It was a bloody scene. Survivors of the MS13 and Vatos Locos were attended to and put in isolation in a school within the prison. The massacre ended the SUR and began a war within the MS13.
Geo and Cuervo were sent to the penal institution in Tamara five days later as a preventative measure. They spent one year away while their fellow MS13 members connected the dots and paid a lawyer to have Geo and Cuero transferred back to the San Pedro Sula prison. Geo “sold us out, he sold us out,” Saybo murmured repeatedly.
Geo’s Brutal Murder
A meeting within the prison was held before Geo returned in order to decide how to assassinate him. This was the first ordered killing against a fellow gang member. Geo had to pay.
The attack against Geo opened a new chapter for the MS13. One gang member, “El Veloz,” told a guard about the plan to assassinate Geo, a revelation that cost him his life. The MS13 first had to kill the informant, according to Saybo, and El Veloz unexpectedly jumped ahead of Geo on the kill list. He too had to pay.
Saybo used emphatic hand gestures and showed no sign of remorse when describing how El Piojo brought an iron to El Veloz’s throat. “The informants must die,” is the phrase Saybo still remembers.
Geo came back to the prison one year after the massacre. His fellow MS13 members were ready and had a meeting with him, in which they asked him what happened in 1999.
“Nothing more is needed, come forward,” they ordered Geo. Tormented, Geo didn’t even try to take a step forward, Saybo said. So, someone threw him in the center. As soon as Geo started talking, they forced him to be quiet. “To talk to the MS13 you must have respect,” they reproached him. Then they made him kneel down.
“He even cried, asking for forgiveness and everything, while kneeling,” remembered “Maldito” more than 10 years later, widely considered the first MS13 gang member in Honduras.
They gave Geo the opportunity to defend himself. With tears in his eyes, he argued that it was thanks to him the gang had expanded into Honduras. At that moment Shaggy came quietly from behind and quickly put a machete through Geo’s back, the sharpened iron sticking out through his chest.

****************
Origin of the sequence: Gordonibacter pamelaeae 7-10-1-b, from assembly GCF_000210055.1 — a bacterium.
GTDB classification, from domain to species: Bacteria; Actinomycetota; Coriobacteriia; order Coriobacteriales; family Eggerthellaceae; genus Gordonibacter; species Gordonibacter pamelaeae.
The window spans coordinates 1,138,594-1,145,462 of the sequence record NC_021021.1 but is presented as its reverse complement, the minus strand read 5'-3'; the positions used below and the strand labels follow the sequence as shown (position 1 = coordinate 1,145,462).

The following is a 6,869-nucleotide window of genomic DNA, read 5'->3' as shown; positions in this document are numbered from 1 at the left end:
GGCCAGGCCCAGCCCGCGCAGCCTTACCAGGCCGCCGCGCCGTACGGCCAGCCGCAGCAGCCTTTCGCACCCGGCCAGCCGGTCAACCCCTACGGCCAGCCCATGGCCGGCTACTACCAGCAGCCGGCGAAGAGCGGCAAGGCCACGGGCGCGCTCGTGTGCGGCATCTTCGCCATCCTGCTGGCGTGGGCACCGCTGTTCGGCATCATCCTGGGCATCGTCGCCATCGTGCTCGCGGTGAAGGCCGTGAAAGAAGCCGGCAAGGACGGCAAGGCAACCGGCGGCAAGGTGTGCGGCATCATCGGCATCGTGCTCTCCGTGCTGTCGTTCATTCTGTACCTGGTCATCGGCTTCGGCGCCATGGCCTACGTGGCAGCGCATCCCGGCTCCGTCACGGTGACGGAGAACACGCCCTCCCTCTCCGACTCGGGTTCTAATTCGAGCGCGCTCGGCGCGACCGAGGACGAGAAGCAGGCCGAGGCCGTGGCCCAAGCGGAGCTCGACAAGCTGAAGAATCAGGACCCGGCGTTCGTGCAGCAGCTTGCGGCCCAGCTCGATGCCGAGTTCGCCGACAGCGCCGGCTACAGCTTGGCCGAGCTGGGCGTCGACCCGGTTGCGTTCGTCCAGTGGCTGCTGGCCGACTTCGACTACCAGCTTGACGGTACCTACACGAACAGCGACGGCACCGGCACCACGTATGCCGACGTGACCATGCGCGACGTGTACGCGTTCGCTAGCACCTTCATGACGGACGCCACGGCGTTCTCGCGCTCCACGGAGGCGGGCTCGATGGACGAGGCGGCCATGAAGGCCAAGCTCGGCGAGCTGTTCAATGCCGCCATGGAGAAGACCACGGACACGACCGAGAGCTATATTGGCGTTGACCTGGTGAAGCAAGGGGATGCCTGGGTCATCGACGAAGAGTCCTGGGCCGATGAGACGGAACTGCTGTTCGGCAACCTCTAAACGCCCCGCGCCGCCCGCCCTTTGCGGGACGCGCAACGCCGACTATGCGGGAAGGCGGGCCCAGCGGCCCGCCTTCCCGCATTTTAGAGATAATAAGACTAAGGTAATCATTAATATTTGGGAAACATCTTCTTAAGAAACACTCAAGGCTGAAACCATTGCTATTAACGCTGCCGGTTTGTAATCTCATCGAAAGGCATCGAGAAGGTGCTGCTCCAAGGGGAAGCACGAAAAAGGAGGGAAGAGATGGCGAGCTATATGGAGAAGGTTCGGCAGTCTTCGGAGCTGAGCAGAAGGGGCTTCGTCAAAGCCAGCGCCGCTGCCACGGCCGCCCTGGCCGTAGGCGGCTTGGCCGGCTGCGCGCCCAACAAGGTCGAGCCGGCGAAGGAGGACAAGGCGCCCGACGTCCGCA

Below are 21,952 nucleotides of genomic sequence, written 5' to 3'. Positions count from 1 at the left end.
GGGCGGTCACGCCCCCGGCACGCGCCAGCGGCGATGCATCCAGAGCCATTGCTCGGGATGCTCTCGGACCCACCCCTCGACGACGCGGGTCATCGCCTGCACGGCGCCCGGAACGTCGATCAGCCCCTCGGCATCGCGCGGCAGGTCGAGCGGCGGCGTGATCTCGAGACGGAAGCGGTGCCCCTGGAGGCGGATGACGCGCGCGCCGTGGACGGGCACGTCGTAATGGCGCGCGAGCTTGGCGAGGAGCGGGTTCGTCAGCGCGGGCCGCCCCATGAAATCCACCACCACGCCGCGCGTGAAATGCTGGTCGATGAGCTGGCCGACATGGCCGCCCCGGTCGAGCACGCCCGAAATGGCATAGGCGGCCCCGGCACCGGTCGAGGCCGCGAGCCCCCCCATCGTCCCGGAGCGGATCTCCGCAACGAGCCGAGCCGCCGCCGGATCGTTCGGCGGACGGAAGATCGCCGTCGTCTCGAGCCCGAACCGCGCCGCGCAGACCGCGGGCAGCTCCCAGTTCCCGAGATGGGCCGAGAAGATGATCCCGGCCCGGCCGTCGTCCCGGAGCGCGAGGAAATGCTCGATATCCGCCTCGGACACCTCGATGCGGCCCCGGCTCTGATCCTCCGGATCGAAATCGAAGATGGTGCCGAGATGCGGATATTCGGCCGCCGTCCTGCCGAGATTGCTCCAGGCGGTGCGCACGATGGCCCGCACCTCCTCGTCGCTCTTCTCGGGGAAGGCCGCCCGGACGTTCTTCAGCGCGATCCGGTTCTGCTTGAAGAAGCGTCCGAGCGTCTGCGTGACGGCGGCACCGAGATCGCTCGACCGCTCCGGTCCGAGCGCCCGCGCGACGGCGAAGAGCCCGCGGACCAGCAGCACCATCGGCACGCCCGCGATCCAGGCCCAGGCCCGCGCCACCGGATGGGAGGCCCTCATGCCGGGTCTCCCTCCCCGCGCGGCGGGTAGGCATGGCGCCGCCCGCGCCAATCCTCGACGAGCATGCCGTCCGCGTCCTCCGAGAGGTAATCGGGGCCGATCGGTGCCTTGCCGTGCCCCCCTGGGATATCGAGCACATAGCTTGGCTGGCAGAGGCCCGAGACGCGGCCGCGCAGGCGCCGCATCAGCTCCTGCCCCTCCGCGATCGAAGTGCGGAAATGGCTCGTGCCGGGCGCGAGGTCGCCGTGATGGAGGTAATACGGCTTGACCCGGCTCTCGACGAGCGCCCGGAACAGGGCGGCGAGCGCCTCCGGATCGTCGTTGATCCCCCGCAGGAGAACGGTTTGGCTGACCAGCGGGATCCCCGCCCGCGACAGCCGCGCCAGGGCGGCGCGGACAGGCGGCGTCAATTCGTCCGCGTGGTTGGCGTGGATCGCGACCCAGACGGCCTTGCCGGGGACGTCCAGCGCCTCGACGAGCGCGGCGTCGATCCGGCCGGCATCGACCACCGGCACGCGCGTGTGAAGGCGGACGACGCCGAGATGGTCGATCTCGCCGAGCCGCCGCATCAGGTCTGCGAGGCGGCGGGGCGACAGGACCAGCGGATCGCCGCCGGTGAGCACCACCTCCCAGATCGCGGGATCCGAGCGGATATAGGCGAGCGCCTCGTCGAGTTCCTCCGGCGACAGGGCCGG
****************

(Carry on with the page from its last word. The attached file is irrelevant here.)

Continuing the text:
In agony, Geo threw himself on the floor as the orifices of his body bubbled with blood. “Aguila” jumped from his bed with rage and stuck an enormous piece of iron in Geo’s heart. Out of reflex, Geo got up, but soon a hive of gang members — including Saybo — began to finish him off.
The opening Geo had in the upper portion of his heart permitted the other gang members to take out the organ by pieces with their hands. They dragged him to the bathroom and raised him to the sink in order to decapitate him. They began to kick his head, as if he could disrespect them even while he was dead.
Meanwhile, in the sink the gang members sliced and dismembered Geo’s body with Gillette razors. Each of Geo’s extremities was passed between the gang members in order to reduce them to the smallest pieces possible.
The rest of his tissues were thrown into the bathroom pipes. Outside, nobody had noticed what had happened. A television playing at high volume had helped to drown out the shouts and the noise. This all happened on October 8, 2000.
They threw the bones in a sack and crushed each one with weights until they were nothing more than dust. According to Saybo, the kicked-in cranium was the last piece of the body to disappear. It had the tattooed letters of the MS13, which the gang members had to respect until the very end.
That is the story of Geo, the first evidence of how gang members settle scores in Honduran prisons.